It doesn’t happen often, but while I was writing my book Let Go of Whatever Makes You Stop, I was awakened in the middle of the night with this thought, “Don’t live within your means.”
Even though it was 4:30 a.m., I was so excited about this idea that I awoke my wife and began to “preach” to her for several minutes. (She said the idea was great, but she really needed her sleep).
What do I mean when I say, “Don’t live within your means.” I believe we should act bigger, believe larger, and associate higher. Your outlook determines your outcome. So make your plans BIG.
I’m not encouraging you to go wild, to have no boundaries or be reckless. Certainly we should spend within our means, but not live there. Talk with people smarter than you. Listen to those more insightful than you. Ask questions of those more successful than you. Lend a hand to those less fortunate than you. Don’t stay where you are.
I sincerely believe that many people who think they are frugal aren’t really frugal. Rather, they are full of fear. The label of frugality, balance, or conservativeness is often a mask to cover up a deep-rooted fear in their lives.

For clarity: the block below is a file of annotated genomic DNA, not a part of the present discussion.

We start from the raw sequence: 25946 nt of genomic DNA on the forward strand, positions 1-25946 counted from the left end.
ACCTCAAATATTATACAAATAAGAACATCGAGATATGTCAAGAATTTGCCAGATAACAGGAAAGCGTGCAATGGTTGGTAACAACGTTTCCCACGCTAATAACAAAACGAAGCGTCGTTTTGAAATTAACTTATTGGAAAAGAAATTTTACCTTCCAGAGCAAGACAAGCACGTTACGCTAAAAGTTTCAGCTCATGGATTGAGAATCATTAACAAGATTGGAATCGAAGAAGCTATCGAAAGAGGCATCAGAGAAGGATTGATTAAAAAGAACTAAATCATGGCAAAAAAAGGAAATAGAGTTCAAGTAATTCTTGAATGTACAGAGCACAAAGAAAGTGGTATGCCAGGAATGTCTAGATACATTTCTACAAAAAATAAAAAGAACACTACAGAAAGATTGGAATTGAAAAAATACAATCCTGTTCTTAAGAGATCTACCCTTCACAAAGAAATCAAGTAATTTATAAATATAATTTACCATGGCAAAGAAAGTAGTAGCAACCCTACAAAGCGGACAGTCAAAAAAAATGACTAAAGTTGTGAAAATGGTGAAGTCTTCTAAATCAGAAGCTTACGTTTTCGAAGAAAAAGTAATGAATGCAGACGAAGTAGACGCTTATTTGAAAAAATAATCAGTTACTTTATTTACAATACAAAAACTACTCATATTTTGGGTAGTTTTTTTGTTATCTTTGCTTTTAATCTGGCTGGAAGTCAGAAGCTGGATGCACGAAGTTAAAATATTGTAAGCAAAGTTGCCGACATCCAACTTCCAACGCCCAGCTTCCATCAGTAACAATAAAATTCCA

Don’t make such thorough plans for rainy days that you don’t enjoy today’s sunshine. Abandon altogether the search for security. “Only the insecure strive for security” (Wayne Dyer).
No matter what the level of your ability, you have been equipped with more potential than you can possibly use in your lifetime. Don’t let the future be that time when you wish you’d done what you aren’t doing now. You need to have a dream to make a dream come true.
If the shoe fits, don’t wear it. If you do, you’re not allowing room for growth. Webster knew all about the ineffectiveness of “living within your means.” When you look up the word means in the dictionary, it tells you to see the word “average.” When you decide to live within your means, you are deciding to live an average life.
*Compliments of Rick Ferris*